850
1200
1024MB
128-bit
800
Radeon HD 5750
700
1150
512 – 1024MB
128-bit
720
Radeon HD 4890
850 – 900
975
1024MB
256-bit
800
Radeon HD 4870
750
900
512 – 2048MB
256-bit
800
Radeon HD 4850
625
993
512 – 1024MB
256-bit
800
Radeon HD 4770
750
800
512MB
128-bit
640
Radeon HD 4670
750
900 – 1100
512 – 1024MB
128-bit
320
Radeon HD 4650
600
400 – 500
512 – 1024MB
128-bit
320

The EAH5850 ASUS sent us is based on ATI’s reference model, so there’s no fancier cooler, nor much of anything else. As I touched on in our review of Sapphire’s Vapor-X HD 5870, not many companies have opted to dedicate much time or money to ATI’s latest cards simply because of their availability. It makes no sense to do so when no one can buy them, and it may very well be another month or two before that situation changes.

Like most other launch HD 5000 cards, ASUS’ includes a voucher to download Dirt 2 (via Steam) when it comes out. If that’s a game you want to acquire to begin with, and you factor the price of what it would be in conjunction to what the GPU itself costs, the card ends up being an even greater value at the end of the day, despite the price-gouging by various e-tailers. Another sweet addition to ASUS’ cards is “Smart Doctor”, an overclocking tool that allows control over the voltage, allowing for even greater overclocks. I’ll touch on that a bit in our overclocking section.

As seen below, ASUS’ card here sticks to the reference design (see? I wasn’t lying), and not too much is wrong with that. It might appeal to some, it might not to others. What’s important is that the design works. This is the first generation of graphics cards where I don’t feel like I have to put down the design, because these cards don’t overheat like the older ones, so even as a reference design, it’s going to allow stable operation, and some overclocking headroom.

If you’ve seen any HD 5000 series cards before, the back plate of this one won’t be too surprising. There are two DVI-D ports, along with an HDMI and DisplayPort. Of course, if you’re still using a VGA monitor (I hope not by now), an adapter is included in the box. Of course, like the rest of AMD’s current line-up, this card supports CrossFireX with another HD 5000 series card.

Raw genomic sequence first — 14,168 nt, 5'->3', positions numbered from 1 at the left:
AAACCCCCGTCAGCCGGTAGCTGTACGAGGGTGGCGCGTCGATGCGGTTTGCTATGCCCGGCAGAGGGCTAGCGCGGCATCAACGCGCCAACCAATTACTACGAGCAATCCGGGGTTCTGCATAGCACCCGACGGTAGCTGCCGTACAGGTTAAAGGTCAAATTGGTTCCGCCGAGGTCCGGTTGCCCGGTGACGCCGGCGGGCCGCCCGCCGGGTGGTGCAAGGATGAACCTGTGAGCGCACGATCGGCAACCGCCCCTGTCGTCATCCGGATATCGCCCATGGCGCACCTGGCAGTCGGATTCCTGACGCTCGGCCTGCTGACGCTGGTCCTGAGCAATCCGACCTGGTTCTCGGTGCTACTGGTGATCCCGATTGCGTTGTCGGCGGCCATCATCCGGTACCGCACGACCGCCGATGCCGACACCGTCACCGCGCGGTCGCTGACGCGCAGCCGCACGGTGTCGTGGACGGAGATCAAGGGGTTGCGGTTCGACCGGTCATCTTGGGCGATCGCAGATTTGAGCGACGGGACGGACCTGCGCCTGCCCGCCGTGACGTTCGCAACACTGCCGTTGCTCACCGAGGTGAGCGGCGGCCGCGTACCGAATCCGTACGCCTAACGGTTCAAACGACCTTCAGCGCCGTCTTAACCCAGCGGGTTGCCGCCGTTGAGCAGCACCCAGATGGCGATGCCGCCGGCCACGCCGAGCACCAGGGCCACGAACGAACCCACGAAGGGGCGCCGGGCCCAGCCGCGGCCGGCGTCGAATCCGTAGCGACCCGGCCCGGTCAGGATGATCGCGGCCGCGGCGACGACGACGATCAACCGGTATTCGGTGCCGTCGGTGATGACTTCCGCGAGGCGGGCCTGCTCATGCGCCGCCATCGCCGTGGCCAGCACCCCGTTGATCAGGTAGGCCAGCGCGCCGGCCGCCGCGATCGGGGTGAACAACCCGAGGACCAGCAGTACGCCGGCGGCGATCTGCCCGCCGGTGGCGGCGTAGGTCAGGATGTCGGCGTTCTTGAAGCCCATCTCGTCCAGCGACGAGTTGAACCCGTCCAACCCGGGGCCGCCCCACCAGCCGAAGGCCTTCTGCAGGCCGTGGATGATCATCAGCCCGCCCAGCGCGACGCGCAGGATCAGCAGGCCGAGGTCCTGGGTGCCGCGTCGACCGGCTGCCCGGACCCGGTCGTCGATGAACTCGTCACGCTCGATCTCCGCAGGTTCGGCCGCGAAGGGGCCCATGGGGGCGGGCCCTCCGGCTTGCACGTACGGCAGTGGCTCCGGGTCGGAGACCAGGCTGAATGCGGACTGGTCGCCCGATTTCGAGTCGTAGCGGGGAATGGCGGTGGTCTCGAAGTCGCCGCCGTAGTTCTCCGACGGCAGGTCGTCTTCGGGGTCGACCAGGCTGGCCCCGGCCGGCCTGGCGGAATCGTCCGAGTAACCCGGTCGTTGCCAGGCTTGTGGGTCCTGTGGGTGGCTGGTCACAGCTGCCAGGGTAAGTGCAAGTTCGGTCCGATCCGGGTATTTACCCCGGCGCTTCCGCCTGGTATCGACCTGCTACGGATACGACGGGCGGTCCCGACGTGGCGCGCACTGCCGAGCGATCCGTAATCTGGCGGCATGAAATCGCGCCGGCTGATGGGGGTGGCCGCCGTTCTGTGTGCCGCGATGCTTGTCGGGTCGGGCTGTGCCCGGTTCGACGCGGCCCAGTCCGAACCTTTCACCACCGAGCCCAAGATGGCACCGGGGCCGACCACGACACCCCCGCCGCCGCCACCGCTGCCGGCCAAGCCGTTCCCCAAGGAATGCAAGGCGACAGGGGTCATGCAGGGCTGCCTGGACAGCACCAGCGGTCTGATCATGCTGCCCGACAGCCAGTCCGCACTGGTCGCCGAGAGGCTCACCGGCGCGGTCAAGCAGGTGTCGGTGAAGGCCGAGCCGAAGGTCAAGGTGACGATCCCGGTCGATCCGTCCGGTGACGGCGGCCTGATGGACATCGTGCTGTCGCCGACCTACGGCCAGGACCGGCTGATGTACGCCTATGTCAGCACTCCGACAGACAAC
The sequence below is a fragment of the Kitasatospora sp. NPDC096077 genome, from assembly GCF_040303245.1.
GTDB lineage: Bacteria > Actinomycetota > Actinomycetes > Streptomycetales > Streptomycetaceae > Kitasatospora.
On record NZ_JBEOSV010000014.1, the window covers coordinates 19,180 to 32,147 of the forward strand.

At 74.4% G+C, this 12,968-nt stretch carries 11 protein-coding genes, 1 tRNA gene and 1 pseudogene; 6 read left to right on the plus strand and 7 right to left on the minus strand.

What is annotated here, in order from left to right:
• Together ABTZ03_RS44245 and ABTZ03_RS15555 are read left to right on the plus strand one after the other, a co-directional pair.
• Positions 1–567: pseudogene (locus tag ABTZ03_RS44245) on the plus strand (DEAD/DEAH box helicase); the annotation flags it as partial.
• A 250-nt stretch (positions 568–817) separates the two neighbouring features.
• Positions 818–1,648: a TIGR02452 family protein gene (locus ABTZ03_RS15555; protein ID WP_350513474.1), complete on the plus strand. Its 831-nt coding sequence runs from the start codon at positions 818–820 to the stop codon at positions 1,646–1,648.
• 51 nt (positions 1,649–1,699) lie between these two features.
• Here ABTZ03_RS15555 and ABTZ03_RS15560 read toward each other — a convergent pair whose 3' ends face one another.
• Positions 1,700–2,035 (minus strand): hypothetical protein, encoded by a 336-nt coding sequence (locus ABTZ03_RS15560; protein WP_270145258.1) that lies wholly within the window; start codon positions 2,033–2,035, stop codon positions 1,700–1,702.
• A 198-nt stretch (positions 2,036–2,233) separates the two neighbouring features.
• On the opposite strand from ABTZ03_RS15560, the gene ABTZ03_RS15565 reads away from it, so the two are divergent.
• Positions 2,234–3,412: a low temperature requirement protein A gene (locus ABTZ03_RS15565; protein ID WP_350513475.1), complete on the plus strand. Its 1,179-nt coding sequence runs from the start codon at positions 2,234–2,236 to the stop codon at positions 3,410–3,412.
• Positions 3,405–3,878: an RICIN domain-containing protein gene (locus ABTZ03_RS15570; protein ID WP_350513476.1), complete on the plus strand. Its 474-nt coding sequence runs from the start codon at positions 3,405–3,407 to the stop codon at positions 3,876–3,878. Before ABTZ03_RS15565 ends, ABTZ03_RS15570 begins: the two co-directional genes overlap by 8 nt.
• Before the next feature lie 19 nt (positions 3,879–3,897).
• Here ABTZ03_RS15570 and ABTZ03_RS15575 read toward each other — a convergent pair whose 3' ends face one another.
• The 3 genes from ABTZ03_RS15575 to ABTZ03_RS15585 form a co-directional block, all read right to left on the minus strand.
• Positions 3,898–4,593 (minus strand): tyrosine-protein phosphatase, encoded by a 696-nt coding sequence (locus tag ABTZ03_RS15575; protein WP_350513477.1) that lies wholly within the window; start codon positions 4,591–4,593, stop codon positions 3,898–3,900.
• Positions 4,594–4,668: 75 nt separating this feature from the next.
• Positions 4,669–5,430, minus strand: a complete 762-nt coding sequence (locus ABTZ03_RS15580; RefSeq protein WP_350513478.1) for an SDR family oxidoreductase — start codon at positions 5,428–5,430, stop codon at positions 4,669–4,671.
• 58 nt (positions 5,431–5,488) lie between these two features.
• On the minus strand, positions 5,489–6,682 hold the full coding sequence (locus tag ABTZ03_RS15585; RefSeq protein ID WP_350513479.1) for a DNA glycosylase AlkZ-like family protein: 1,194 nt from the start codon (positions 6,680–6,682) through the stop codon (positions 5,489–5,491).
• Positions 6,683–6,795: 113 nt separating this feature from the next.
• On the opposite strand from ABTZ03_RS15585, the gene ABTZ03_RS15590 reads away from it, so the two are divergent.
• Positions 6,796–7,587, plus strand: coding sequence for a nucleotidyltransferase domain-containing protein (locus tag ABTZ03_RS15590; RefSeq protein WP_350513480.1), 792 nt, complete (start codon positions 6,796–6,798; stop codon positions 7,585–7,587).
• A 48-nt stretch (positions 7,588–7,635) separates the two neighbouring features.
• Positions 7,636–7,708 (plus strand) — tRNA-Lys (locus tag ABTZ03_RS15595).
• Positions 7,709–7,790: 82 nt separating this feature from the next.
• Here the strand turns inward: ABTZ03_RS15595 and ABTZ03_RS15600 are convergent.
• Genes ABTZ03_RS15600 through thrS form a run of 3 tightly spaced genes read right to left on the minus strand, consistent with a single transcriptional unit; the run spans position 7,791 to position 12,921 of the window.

As the card is based on a reference design, there’s not much else to say. Of all the launch cards, what your choice should boil down to is whether or not a game is included, the company’s warranty policy and also whether or not you use the included bundled apps. ASUS’ tools and utilities tend to usually look horrible where UI is concerned, but they’re useful. With that said, let’s get a move on into our look at our test rig and then the performance results.

Test System & Methodology

At Techgage, we strive to make sure our results are as accurate as possible. Our testing is rigorous and time-consuming, but we feel the effort is worth it. In an attempt to leave no question unanswered, this page contains not only our testbed specifications, but also a fully-detailed look at how we conduct our testing. For an exhaustive look at our methodologies, even down to the Windows Vista installation, please refer to this article.

Test Machine

The below table lists our testing machine’s hardware, which remains unchanged throughout all GPU testing, minus the graphics card. Each card used for comparison is also listed here, along with the driver version used. Each one of the URLs in this table can be clicked to view the respective review of that product, or if a review doesn’t exist, it will bring you to the product on the manufacturer’s website.

Component
Model